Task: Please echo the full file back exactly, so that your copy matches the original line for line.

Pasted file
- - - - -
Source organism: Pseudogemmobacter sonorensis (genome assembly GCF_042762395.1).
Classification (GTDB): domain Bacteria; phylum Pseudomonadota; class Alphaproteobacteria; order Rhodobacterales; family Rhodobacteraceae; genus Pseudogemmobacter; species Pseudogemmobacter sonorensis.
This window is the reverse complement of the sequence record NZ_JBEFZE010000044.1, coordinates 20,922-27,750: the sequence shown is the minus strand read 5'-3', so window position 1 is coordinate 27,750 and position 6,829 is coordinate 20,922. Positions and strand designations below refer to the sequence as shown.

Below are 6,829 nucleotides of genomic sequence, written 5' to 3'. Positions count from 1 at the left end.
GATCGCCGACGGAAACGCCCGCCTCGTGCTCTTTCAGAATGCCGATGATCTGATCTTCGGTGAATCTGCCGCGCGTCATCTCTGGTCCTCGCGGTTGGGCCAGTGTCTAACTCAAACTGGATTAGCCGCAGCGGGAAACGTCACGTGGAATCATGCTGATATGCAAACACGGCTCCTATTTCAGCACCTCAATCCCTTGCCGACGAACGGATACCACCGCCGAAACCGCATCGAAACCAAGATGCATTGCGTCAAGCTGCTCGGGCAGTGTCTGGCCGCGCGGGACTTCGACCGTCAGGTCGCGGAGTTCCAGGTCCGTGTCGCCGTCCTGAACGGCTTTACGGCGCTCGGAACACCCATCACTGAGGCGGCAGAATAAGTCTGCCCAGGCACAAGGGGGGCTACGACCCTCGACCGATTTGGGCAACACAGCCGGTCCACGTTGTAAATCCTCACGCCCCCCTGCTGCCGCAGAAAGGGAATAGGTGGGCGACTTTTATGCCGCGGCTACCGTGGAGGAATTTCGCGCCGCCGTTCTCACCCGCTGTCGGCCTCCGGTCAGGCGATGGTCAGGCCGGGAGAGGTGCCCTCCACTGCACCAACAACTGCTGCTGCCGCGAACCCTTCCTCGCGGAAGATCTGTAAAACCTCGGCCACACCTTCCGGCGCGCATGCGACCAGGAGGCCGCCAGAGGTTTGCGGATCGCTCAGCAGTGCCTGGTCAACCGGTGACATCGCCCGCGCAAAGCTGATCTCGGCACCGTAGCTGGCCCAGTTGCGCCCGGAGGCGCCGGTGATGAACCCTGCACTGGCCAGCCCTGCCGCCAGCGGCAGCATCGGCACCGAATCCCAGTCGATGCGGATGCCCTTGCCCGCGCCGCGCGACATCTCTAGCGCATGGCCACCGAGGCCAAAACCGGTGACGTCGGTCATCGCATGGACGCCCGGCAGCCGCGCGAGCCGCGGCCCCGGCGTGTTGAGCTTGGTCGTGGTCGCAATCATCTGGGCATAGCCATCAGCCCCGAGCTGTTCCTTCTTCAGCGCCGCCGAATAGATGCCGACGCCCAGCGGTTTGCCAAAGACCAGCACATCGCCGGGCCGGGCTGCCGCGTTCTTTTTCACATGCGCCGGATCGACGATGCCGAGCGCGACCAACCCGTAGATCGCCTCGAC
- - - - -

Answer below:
Source organism: Pseudogemmobacter sonorensis (genome assembly GCF_042762395.1).
Classification (GTDB): domain Bacteria; phylum Pseudomonadota; class Alphaproteobacteria; order Rhodobacterales; family Rhodobacteraceae; genus Pseudogemmobacter; species Pseudogemmobacter sonorensis.
This window is the reverse complement of the sequence record NZ_JBEFZE010000044.1, coordinates 20,922-27,750: the sequence shown is the minus strand read 5'-3', so window position 1 is coordinate 27,750 and position 6,829 is coordinate 20,922. Positions and strand designations below refer to the sequence as shown.

Below are 6,829 nucleotides of genomic sequence, written 5' to 3'. Positions count from 1 at the left end.
GATCGCCGACGGAAACGCCCGCCTCGTGCTCTTTCAGAATGCCGATGATCTGATCTTCGGTGAATCTGCCGCGCGTCATCTCTGGTCCTCGCGGTTGGGCCAGTGTCTAACTCAAACTGGATTAGCCGCAGCGGGAAACGTCACGTGGAATCATGCTGATATGCAAACACGGCTCCTATTTCAGCACCTCAATCCCTTGCCGACGAACGGATACCACCGCCGAAACCGCATCGAAACCAAGATGCATTGCGTCAAGCTGCTCGGGCAGTGTCTGGCCGCGCGGGACTTCGACCGTCAGGTCGCGGAGTTCCAGGTCCGTGTCGCCGTCCTGAACGGCTTTACGGCGCTCGGAACACCCATCACTGAGGCGGCAGAATAAGTCTGCCCAGGCACAAGGGGGGCTACGACCCTCGACCGATTTGGGCAACACAGCCGGTCCACGTTGTAAATCCTCACGCCCCCCTGCTGCCGCAGAAAGGGAATAGGTGGGCGACTTTTATGCCGCGGCTACCGTGGAGGAATTTCGCGCCGCCGTTCTCACCCGCTGTCGGCCTCCGGTCAGGCGATGGTCAGGCCGGGAGAGGTGCCCTCCACTGCACCAACAACTGCTGCTGCCGCGAACCCTTCCTCGCGGAAGATCTGTAAAACCTCGGCCACACCTTCCGGCGCGCATGCGACCAGGAGGCCGCCAGAGGTTTGCGGATCGCTCAGCAGTGCCTGGTCAACCGGTGACATCGCCCGCGCAAAGCTGATCTCGGCACCGTAGCTGGCCCAGTTGCGCCCGGAGGCGCCGGTGATGAACCCTGCACTGGCCAGCCCTGCCGCCAGCGGCAGCATCGGCACCGAATCCCAGTCGATGCGGATGCCCTTGCCCGCGCCGCGCGACATCTCTAGCGCATGGCCACCGAGGCCAAAACCGGTGACGTCGGTCATCGCATGGACGCCCGGCAGCCGCGCGAGCCGCGGCCCCGGCGTGTTGAGCTTGGTCGTGGTCGCAATCATCTGGGCATAGCCATCAGCCCCGAGCTGTTCCTTCTTCAGCGCCGCCGAATAGATGCCGACGCCCAGCGGTTTGCCAAAGACCAGCACATCGCCGGGCCGGGCTGCCGCGTTCTTTTTCACATGCGCCGGATCGACGATGCCGAGCGCGACCAACCCGTAGATCGCCTCGAC